Then, I borrowed the magic system from our Corruption Campaign. I’m still amused when I reread the book at how elegantly I took the magic system and the past events of the Prospero Family from our game and wove them into Earth’s history. None of this will matter to any readers, of course, as they never saw the original, but it is nice to see that I could pull it off. (If and when I ever get the Corruption Campaign series written, those books should have the same magic system as the Prospero series.)
Then I wrote some twelve or thirteen chapters. Back then, Miranda still had a lot of qualities I had made up for the original game character. She was suspicious and calculated, not trusting brothers and out to under-cut them. After writing about half the book, I had a friend read it. He identified certain problems that depressed me. I put the story aside.
Five years passed. I wrote other things.
Three friends—their names appear in the Acknowledgement: Mark Whipple, Dave Eckstein, and Catherine Rockwood—would not let the book die. One month, somewhere around 1998, all three of them inquired, asking what had happen to that Prospero story. I think Catherine asked first. Mark, who knows the Prosperos best, asked the most insistently.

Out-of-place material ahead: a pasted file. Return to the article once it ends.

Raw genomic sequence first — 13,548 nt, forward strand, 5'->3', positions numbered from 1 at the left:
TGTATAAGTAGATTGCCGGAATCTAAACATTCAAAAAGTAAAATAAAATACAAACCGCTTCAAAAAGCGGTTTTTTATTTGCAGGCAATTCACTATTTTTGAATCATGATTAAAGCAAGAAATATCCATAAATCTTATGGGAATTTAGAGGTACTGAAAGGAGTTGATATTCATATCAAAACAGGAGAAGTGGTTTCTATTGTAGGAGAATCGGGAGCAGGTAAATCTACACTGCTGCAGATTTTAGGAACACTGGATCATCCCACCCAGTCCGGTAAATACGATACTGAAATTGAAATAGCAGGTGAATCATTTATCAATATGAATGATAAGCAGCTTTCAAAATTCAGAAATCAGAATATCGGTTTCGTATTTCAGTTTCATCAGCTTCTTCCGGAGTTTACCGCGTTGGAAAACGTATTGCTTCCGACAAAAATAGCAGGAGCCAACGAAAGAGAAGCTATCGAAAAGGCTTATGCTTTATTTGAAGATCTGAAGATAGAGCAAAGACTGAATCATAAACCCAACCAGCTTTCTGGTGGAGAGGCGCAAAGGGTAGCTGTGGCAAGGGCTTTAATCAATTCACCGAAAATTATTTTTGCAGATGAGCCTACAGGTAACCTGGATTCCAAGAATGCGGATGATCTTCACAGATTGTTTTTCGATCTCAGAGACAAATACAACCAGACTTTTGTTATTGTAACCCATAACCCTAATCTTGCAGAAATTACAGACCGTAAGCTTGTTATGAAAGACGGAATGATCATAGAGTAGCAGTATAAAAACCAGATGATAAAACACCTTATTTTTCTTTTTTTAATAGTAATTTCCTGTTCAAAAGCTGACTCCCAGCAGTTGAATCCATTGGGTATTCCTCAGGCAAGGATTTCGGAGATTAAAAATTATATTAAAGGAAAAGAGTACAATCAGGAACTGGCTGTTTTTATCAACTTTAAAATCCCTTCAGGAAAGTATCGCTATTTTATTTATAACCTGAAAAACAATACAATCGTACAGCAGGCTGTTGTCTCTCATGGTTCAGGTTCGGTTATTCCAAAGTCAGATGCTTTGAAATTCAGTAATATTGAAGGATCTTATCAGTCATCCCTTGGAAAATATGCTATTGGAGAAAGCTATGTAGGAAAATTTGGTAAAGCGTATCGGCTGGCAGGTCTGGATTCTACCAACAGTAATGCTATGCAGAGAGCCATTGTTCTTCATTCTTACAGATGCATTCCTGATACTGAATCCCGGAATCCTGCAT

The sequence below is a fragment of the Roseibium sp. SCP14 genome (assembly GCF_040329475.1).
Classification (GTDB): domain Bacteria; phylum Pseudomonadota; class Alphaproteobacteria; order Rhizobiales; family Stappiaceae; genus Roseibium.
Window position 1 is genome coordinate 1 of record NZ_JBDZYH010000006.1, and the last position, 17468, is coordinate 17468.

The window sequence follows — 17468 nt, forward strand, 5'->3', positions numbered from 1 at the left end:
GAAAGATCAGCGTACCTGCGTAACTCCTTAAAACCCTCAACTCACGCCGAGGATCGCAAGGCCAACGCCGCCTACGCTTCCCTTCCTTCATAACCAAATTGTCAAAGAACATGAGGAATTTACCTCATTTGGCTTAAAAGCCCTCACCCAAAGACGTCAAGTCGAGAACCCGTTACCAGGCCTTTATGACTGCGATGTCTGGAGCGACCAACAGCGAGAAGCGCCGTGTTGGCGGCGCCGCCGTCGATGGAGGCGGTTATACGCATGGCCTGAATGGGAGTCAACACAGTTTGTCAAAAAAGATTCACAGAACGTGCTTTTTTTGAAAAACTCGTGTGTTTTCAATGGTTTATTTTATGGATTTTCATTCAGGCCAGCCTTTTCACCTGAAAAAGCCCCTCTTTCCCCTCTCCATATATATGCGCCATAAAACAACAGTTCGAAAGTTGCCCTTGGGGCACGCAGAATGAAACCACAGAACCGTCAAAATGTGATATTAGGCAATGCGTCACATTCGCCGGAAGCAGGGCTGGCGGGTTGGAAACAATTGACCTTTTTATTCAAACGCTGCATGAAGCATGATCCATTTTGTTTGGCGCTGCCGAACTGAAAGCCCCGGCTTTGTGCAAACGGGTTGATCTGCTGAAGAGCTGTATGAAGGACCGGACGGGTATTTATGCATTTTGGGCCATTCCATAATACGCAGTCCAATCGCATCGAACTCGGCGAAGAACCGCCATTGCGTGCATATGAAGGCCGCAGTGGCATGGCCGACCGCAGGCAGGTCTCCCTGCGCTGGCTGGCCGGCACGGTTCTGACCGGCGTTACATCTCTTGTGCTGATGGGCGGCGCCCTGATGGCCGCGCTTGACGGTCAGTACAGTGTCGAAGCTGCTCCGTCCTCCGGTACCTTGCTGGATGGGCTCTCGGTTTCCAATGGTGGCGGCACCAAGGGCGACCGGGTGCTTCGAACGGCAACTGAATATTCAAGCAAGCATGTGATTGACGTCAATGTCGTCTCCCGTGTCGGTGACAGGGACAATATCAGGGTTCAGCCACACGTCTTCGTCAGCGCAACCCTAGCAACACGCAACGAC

So, I dragged the old manuscript out and re-read it. It was much better than I had remembered. When I got to the part where Mab is not answering Miranda’s questions because he’s advising her to get rid of her magic, I laughed out loud. (It’s never seemed as funny since as it did that one time.) I figured any story that made me laugh out loud was worth another look.
I got back to work on the Miranda book again, which was then called Prospero’s Children. This time I stuck with it until I finished it. It was the first novel I ever finished. I managed to use most of the scenes I’d written in 1992-93. The story was a mystery with humor and magic. Prospero disappears. The family gathers. They spat. They learn to work together. They rescue him.
Finally, in early 2001—sixteen years after I vowed I’d get published immediately—I had finished a novel!
Next week: Part Two: I Encounter The Awful Truth About Publishing